• The Walking Index for Spinal Cord Injury (WISCI) is a functional capacity scale designed to measure improvements in ambulation in persons with spinal cord injury, by evaluating the amount of physical assistance, braces or devices required to walk 10 meters. The WISCI II is currently the most recent version.
  • Participants are progressed systematically through a validated sequence of capacity levels, incorporating devices and personal assistance, to their maximum walking capacity.
  • The WISCI II ranks levels according to the severity of underlying impairment rather than the need for physical assistance, walking aids or braces, etc.

Clinical Considerations

  • There is minimal additional burden for clinicians to administer the WISCI as the test falls into typical clinical practice parameters.
  • A score is possible even if the individual cannot walk 10 m. However, because the furthest walk distance is 10m, it may not be suitable for individuals with minor impairments.
  • It would be a useful to incorporate the WISCI II into clinical practice and to evaluate new SCI therapies.  Additional tests may be necessary to assess endurance (e.g. 6MWT) and/or walking speed (eg.10MWT), especially for individuals with greater walking capacity.

ICF Domain

Activity ▶ Mobility


Approximately 30 minutes


5-meter parallel bars and mobility aids (e.g. braces, cane, walker – typically available in a clinical setting).


  • The clinician observes walking and rates the level which the person is considered safe.
  • For WISCI I, a score from 1 to 19 is assigned. Level 1: “patient ambulates in parallel bars, with braces and physical assistance of two persons, less than 10 meters” to level 19: “patient ambulates with no devices, no braces and no physical assistance, 10 meters”.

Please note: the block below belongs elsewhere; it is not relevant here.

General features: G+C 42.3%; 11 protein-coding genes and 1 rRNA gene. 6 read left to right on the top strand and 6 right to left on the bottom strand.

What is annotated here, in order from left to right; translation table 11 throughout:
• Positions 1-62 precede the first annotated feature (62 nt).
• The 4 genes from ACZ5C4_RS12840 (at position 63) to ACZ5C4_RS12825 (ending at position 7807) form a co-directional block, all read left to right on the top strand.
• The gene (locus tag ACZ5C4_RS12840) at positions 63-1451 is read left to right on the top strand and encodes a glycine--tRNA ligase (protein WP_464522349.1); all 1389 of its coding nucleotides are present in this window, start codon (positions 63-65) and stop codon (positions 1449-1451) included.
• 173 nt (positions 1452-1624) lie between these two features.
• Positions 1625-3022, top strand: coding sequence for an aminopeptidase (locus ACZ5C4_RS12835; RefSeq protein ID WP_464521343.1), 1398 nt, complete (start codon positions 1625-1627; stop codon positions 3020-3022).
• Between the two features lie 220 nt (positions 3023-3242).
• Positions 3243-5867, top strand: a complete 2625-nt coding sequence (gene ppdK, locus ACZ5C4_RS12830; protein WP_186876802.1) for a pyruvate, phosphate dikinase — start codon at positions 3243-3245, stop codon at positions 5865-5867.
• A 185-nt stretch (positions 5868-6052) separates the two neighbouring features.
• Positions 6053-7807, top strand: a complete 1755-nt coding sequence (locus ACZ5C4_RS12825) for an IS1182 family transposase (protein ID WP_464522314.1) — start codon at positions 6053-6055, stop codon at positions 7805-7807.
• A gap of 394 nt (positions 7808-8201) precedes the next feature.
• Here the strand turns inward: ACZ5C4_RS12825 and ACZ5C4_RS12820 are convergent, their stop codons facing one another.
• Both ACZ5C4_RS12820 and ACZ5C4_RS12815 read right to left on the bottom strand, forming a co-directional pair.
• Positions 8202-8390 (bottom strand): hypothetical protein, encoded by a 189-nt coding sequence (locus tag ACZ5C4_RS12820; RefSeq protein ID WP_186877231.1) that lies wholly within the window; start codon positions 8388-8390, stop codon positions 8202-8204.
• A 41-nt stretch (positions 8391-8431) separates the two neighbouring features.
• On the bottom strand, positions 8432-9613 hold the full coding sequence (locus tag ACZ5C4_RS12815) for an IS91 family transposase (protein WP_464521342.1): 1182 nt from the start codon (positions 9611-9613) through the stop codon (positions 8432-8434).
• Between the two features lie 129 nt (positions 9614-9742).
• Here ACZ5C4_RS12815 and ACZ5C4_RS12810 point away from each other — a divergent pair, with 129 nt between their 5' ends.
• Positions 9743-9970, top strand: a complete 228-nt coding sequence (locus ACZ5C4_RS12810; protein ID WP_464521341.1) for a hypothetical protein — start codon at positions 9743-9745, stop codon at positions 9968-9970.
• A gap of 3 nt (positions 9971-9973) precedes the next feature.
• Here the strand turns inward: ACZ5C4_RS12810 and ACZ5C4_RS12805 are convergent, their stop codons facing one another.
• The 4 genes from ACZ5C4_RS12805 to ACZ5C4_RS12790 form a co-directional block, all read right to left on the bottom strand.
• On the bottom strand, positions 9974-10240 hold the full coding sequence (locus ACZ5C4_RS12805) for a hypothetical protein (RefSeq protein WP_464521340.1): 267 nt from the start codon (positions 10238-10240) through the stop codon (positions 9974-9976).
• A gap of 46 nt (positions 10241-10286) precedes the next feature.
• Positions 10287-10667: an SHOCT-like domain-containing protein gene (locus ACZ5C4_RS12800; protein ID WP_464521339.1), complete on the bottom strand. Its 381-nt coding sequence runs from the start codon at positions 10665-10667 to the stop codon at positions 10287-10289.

• For WISCI II, a score from 0 to 20 is assigned. Level 0: “patient is unable to stand and/or participate in walking” to level 20: “ambulates with no devices, with brace and no assistance”.



Training Required

No formal training required. However, knowledge of ambulation is beneficial.


WISCI I can be found here.
WISCI II can be found here.


MCID: not established
SEM & MDC: SEM, SRD values from Burns et al. 2011, MDC calculated from data in Burns et al. 2011
For self-selected WISCI II level: SEM=0.283, SRD=0.785, MDC= 0.784
For self-selected WISCI II speed: SEM=0.091, SRD=0.254 m/s, MDC = 0.252
For max WISCI II level: SEM=0.215, SRD=0.597, 0.596
For max WISCI II speed: SEM=0.059, SRD=0.163 m/s, MDC=0.164

  • No normative data or cut scores are available for the SCI population but the WISCI II is gaining in popularity and comparisons can be made with existing studies.
  • Published data for the SCI population is available for comparison (see Interpretability section of the Study Details sheet).


# of studies reporting psychometric properties: 1


(N=1) (Ditunno et al. 2000)

Inter-rater reliability was tested by agreement between raters; 100% agreement was achieved across all 24 individual international participants and all eight teams.


 (N=1) (Ditunno et al. 2000)

Correlation of the WISCI I is High with the Functional Independence Measure (Spearman’s r=0.765).


No values were reported for the responsiveness of the WISCI I at this time.

Floor/Ceiling Effect

No values were reported for the presence of floor/ceiling effects in the WISCI for the SCI population.


# of studies reporting psychometric properties: 10

Reliability: High

  • Test-retest reliability is High for self-selected (SS) WISCI II level (ICC=0.994) and walking speed (ICC=0.930), and maximum WISCI II level (ICC=0.995) and walking speed (ICC=0.971).
  • Inter-rater reliability is High for SS WISCI II (ICC=1.00) and max WISCI II (ICC=0.98).

(Morganti et al. 2005, Burns et al. 2011, Marino et al. 2010)

Validity: Low to High

Correlations for the WISCI II are:

  • High with the Berg Balance Scale (Spearman’s r=0.82-0.92)